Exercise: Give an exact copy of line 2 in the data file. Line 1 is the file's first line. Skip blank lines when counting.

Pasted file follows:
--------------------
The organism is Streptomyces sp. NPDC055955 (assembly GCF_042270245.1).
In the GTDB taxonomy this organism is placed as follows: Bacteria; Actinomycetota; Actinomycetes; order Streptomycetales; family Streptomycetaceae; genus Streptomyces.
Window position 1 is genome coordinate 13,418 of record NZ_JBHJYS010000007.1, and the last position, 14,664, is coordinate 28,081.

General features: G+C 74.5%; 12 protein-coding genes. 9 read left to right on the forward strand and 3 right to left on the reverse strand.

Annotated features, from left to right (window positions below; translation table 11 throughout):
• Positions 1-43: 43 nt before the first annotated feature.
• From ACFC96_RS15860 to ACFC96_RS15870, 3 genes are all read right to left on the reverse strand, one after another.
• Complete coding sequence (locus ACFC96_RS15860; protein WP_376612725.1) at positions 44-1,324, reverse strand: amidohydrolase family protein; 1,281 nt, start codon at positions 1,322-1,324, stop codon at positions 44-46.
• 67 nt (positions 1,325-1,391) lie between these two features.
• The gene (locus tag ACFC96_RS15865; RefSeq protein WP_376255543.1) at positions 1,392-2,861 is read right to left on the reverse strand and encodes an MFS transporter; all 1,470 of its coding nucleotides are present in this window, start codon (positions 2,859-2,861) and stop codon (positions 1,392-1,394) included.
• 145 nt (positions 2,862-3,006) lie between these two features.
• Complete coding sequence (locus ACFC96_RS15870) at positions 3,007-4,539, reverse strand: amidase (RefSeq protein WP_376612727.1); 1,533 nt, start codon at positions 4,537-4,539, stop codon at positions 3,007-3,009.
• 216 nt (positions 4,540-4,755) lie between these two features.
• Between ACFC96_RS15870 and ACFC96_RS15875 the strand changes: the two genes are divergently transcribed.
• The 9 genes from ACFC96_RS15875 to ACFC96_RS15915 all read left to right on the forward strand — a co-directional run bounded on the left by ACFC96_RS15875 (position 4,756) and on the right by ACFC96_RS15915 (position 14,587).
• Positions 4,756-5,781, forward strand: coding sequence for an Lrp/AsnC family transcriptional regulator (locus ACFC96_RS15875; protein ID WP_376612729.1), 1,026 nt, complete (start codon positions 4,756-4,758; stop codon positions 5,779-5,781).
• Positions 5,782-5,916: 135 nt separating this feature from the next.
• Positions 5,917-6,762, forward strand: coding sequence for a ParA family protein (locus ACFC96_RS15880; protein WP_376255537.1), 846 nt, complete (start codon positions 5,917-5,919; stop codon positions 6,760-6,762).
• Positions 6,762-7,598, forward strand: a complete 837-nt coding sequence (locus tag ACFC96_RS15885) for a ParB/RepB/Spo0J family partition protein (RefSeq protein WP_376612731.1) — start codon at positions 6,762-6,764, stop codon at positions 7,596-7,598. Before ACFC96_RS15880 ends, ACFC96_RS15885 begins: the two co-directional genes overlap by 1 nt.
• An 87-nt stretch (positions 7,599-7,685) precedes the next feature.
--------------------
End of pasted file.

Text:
In the GTDB taxonomy this organism is placed as follows: Bacteria; Actinomycetota; Actinomycetes; order Streptomycetales; family Streptomycetaceae; genus Streptomyces.